In the 20th century, we dug up, chopped down, drilled for or harvested 34 times more construction materials, 27 times more ore and minerals, 12 times more fossil fuels and 3.6 times more biomass than in all years before. Today, two-thirds of us live in cities, draining nature of materials to build homes, schools, hospitals, roads, transport systems and factories. Urbanization, together with a growing middle-class, has increased demand for consumer goods.
Hence, re-thinking how we manufacture industrial products and deal with them at the end of their useful life could provide breakthrough environmental, social and economic benefits, according to a new report by the International Resource Panel and UN Environment, released at the World Circular Economy Forum, in October 2018.
The report highlights that if products were re-manufactured, comprehensively refurbished, repaired and directly re-used, the amount of new material needed could be significantly reduced – by 80-98%for re-manufacturing, 82-99 %for comprehensive refurbishing, and 94-99 per cent for repair.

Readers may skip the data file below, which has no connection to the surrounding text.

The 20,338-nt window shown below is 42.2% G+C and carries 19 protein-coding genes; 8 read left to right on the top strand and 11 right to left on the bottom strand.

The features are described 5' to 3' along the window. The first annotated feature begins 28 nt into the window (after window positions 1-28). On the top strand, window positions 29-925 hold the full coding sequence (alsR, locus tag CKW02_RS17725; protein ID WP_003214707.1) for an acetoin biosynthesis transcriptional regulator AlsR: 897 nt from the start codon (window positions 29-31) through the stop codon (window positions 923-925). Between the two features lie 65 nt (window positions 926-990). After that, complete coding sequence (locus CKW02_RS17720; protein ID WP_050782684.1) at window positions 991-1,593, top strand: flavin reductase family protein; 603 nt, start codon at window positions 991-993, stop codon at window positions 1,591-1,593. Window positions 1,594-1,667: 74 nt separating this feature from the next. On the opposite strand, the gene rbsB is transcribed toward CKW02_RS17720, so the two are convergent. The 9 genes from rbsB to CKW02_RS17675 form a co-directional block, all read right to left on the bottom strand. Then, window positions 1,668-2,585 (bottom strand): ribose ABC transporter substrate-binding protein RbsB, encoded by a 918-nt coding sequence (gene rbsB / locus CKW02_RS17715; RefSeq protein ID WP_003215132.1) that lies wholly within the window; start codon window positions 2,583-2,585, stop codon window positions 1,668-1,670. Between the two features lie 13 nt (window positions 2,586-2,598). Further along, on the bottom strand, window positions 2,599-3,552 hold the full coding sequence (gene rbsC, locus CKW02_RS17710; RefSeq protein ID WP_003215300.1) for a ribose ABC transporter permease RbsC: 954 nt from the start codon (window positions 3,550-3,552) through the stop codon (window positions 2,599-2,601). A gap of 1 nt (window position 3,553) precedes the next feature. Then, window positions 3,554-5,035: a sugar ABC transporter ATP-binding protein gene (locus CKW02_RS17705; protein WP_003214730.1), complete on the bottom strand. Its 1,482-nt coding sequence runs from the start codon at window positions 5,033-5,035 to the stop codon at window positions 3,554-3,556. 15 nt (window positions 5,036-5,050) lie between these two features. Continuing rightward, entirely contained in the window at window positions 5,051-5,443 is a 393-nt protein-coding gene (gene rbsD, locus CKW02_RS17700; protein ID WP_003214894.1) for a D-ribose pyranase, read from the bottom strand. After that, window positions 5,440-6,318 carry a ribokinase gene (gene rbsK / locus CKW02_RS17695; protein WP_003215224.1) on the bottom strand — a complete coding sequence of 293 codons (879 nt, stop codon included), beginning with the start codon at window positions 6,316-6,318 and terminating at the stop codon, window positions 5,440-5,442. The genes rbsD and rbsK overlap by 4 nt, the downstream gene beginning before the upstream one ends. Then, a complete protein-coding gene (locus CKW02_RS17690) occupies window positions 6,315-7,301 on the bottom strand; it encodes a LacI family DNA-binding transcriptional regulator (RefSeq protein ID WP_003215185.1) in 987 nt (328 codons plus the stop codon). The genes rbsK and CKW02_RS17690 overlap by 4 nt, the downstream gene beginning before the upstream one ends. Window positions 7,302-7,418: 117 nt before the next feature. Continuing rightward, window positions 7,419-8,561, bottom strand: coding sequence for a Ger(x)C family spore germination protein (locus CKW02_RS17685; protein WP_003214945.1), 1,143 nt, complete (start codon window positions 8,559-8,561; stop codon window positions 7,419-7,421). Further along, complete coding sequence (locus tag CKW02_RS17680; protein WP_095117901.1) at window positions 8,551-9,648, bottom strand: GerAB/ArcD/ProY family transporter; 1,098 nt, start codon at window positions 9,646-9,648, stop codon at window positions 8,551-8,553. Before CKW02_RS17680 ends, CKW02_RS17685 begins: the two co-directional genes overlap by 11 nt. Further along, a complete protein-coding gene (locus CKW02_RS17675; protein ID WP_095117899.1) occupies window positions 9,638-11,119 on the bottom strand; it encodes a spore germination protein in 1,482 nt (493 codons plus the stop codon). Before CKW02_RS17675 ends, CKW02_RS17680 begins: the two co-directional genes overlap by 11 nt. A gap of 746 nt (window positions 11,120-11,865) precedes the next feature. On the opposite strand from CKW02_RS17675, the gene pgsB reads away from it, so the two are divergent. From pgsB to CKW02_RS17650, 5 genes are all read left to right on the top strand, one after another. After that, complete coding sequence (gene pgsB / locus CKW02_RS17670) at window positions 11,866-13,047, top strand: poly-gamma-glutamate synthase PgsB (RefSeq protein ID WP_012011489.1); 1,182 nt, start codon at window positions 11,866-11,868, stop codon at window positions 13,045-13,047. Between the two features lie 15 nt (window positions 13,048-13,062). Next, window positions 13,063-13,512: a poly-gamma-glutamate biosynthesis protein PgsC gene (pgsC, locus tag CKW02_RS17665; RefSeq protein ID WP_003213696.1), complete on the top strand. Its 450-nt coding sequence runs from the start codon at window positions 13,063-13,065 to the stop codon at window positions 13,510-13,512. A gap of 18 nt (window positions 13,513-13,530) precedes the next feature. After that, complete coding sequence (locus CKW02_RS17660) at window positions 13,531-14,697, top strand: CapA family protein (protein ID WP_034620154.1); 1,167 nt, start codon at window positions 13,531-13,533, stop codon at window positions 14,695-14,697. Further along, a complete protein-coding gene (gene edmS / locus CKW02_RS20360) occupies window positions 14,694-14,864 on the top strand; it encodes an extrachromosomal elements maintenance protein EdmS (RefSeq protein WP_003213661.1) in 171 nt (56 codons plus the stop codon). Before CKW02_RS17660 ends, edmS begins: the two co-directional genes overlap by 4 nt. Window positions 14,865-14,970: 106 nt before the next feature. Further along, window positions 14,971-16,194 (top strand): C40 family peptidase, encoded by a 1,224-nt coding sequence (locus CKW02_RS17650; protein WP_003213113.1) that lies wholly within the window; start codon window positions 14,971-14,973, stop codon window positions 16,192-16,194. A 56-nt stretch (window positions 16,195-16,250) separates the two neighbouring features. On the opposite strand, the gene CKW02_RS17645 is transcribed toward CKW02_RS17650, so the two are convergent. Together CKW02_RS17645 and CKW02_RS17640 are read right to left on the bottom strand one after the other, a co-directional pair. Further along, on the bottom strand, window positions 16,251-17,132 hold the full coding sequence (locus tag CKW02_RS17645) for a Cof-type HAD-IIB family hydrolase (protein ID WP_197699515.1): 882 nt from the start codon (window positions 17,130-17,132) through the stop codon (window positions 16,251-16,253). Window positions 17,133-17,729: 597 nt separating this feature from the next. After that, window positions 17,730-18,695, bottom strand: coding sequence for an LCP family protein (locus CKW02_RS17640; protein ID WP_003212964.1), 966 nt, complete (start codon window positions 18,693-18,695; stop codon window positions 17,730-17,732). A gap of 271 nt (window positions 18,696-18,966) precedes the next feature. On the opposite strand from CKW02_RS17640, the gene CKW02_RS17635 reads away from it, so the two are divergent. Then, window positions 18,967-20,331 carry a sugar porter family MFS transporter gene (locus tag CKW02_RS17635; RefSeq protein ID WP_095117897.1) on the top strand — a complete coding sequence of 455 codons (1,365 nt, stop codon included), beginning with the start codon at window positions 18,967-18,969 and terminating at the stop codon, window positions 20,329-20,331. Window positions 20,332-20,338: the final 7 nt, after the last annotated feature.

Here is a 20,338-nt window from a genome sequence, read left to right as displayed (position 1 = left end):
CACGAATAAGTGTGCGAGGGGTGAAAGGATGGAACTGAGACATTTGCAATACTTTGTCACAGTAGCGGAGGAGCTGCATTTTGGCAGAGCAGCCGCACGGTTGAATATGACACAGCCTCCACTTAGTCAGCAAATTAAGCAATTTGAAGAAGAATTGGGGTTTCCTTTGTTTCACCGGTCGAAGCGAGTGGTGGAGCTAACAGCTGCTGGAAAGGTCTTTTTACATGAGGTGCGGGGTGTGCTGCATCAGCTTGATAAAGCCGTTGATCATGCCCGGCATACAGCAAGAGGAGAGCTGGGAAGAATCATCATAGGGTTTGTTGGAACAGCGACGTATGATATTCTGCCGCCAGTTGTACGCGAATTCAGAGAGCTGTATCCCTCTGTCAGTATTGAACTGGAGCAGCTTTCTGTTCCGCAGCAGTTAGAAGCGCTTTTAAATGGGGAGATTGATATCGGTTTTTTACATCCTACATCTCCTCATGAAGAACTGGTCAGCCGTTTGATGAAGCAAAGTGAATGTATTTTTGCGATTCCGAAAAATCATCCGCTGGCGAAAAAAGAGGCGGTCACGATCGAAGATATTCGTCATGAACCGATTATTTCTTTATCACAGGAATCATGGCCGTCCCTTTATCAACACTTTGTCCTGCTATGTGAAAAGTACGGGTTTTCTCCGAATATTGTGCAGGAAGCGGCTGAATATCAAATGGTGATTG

The implementation of value-retention processes (VRP) can be steered by governments through public procurement strategies with a leading-by-example approach. For instance, through policies, which provide a level playing-field for VRP product options in order to establish new markets for early-stage product innovations or low rates of adoption for innovative processes.
As one example, the project Circular PP aims to address the societal challenge of resource efficiency through procurement. It demonstrates how public authorities can exploit synergies between public and private stakeholders in their procurement, with the goal of creating innovative circular processes and products.
If you like to know more about how to integrate circularity into public procurement, consult our guide.
The full report mentioned above is available here.